"Just asking questions" and uncomfortable art

posted by Jeff | Friday, February 4, 2022, 4:15 PM | comments: 0

There are two topics in the news right now that seem to be related, but upon closer inspection, they're actually not. As has been often the case in the last decade in particular, I think a lot of folks are anxious to draw some false moral equivalence between two things that they believe unfairly targets them or what they believe. I believe most of this is rooted in the idea that opinions are somehow the same as objective truth.

I'm talking of course about the Joe Rogan Covid misinformation blowback, and the strange and growing concern over banned books in school libraries. These sound like they're both censorship, but that's not exactly what's going on. The two situations are different in a more than nuanced way.

Joe Rogan, Gwyneth Paltrow and Tucker Carlson all have something in common. They're all selling their brands with the insistence that they're "just asking questions," and wanting to "have a conversation." On the surface, this sounds like the right, intellectually correct thing to do. The problem arises when you're willing to give equal weight to that which is observably true or right, and that which is merely opinion, or not right. This is like asking a guy who believes the earth is flat for their view. It doesn't matter, because we can use critical thinking to see that he's wrong. This isn't "having a conversation," it's giving weight to bullshit.

"Do your own research" doesn't yield correct results if you're only looking to confirm what you want to be true, and you ignore experts in the process. These folks say they seek truth, but that's not what they're doing when they accept and redistribute things that are objectively false. That's the opposite of critical thinking. Opinions don't hold the same weight as facts that can be objectively verified.

Selling snake oil is lucrative. Worse, it's presented as this self-righteous effort to share enlightenment and gain knowledge. It isn't that at all.

So what do you do with the people who oppose the content? In this case, what you distribute has stakeholders that directly affect your bottom line, and for Spotify, this is subscribers and advertisers. Together, these groups will influence what you provide because they're the ones influencing that bottom line. It just so happens that these groups mostly expect that misinformation, things objectively not true, are harmful. They reject the "just asking questions" angle for all the reasons above. There is no equivalence between objective truth and bullshit.

(There's a big sidebar here, too. When you take gobs of money from a platform like Spotify, whatever freedom you had as a podcaster goes away. Just as any TV network is responsible for what it airs, so too is Spotify now. Rogan has to be a special kind of stupid to be naïve enough to think otherwise. But surrendering to content platforms is a post for another day.)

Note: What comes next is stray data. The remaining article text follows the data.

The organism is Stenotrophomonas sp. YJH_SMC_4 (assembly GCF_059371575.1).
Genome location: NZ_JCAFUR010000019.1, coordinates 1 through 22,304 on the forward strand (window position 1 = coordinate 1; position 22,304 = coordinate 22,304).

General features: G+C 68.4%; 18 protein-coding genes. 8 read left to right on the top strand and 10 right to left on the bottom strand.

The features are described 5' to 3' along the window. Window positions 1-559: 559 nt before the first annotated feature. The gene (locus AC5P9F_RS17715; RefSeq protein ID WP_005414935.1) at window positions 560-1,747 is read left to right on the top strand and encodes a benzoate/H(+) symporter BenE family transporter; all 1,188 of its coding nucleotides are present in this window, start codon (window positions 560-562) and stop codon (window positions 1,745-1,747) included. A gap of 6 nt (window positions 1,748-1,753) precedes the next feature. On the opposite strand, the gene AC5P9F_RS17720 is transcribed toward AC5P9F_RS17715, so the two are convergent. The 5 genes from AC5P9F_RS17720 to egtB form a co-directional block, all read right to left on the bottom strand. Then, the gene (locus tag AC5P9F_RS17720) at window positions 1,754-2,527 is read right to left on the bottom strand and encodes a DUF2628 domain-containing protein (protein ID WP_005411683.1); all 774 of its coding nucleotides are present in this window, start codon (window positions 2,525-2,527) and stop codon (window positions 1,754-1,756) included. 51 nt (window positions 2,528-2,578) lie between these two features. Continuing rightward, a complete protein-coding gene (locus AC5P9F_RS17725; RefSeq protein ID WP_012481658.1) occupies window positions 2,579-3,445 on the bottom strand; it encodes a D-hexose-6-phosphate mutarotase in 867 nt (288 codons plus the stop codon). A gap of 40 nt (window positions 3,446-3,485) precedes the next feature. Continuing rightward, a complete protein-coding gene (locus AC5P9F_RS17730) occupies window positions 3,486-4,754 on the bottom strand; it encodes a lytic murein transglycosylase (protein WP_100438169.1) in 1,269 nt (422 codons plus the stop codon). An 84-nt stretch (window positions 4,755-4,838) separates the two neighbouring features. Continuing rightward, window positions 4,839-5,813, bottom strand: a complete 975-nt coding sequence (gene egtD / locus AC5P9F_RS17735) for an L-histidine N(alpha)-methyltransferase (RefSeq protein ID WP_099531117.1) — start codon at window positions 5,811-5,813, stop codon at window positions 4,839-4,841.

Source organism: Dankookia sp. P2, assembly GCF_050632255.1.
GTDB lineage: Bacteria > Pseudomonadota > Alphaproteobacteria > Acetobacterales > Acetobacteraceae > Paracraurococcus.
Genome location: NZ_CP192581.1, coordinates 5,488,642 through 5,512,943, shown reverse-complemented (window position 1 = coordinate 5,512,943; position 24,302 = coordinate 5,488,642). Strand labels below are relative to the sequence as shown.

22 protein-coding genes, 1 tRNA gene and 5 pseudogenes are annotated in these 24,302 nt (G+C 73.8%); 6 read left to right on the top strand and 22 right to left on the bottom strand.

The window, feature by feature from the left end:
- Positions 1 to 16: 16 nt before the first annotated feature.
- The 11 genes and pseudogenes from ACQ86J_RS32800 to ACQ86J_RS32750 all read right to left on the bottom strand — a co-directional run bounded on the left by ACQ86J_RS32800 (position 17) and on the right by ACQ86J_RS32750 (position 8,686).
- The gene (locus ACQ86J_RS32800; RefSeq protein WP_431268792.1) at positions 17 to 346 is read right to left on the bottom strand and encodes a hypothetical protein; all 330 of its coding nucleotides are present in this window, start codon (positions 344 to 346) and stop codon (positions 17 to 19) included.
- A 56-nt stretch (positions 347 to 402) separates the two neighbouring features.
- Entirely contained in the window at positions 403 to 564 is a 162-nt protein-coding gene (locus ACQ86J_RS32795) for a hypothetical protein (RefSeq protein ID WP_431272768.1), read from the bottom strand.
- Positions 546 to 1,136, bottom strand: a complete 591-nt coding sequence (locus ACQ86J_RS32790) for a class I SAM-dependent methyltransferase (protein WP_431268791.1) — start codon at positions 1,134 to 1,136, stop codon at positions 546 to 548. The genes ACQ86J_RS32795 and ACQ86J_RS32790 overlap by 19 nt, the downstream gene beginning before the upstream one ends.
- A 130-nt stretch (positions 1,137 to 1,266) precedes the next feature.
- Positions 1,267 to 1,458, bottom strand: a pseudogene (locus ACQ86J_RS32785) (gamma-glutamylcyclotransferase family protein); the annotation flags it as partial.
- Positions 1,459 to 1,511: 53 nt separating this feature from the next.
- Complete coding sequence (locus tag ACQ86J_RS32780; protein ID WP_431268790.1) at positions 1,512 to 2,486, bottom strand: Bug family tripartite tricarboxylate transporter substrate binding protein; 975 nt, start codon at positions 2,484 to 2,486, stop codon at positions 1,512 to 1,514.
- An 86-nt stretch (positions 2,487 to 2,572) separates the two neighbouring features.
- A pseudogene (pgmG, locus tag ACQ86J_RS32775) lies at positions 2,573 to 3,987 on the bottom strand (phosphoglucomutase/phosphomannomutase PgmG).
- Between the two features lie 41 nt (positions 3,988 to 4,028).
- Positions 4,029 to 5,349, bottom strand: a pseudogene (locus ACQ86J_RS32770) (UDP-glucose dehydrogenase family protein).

Meanwhile, in school districts all over the place, parents are pressuring school boards to ban certain books. For the most part, these books, whether fiction or not, involve people of color, minorities, LGBTQ people, or other people or situations that make some people feel uncomfortable. It's not just classics like To Kill A Mockingbird, as it includes more recent books like All Boys Aren't Blue. There are two strange things going on here, starting with the (frankly ignorant) notion that any of this influences who you are. That's as silly as the 80's notion that metal music made you worship Satan or whatever. The other thing is this white fragility phenomenon, where apparently some white folks want to be protected from feeling uncomfortable about the fact that racism is still a thing.

In a historical context, banning books is best equated with fascism. In more benign terms, I call this the "Footloose phenomenon," where Kevin Bacon's rock music could lead to dancing, and we don't want that! Joking aside though, the Nazis were pretty famous for burning books, and I think we can generally agree that the Nazis were not good people. This whole thing where for some reason people think that kids need to be protected from knowing that Kendrick has two moms, or that white people perpetuated discrimination, none of that prepares kids for the reality of the people that will be a part of their communities for life. But also, fascism is bad, and it's intended to stifle conversations about deep cultural issues that need to be discussed.

So, how are these situations different? In Rogan's case, he's playing a part in disseminating misinformation that is objectively wrong, and that has wider consequences. His critics also happen to be stakeholders in the platform from which he operates, and money talks. Rogan isn't being oppressed. He has to put on his big boy pants and realize that words have consequences. In contrast, the book banning is most certainly about oppressing art that makes some people uncomfortable. To make it even more straightforward, Rogan is getting called out for conversations about things that aren't true, the book banning prevents important cultural discussions from happening at all. These are not morally equivalent phenomenon.


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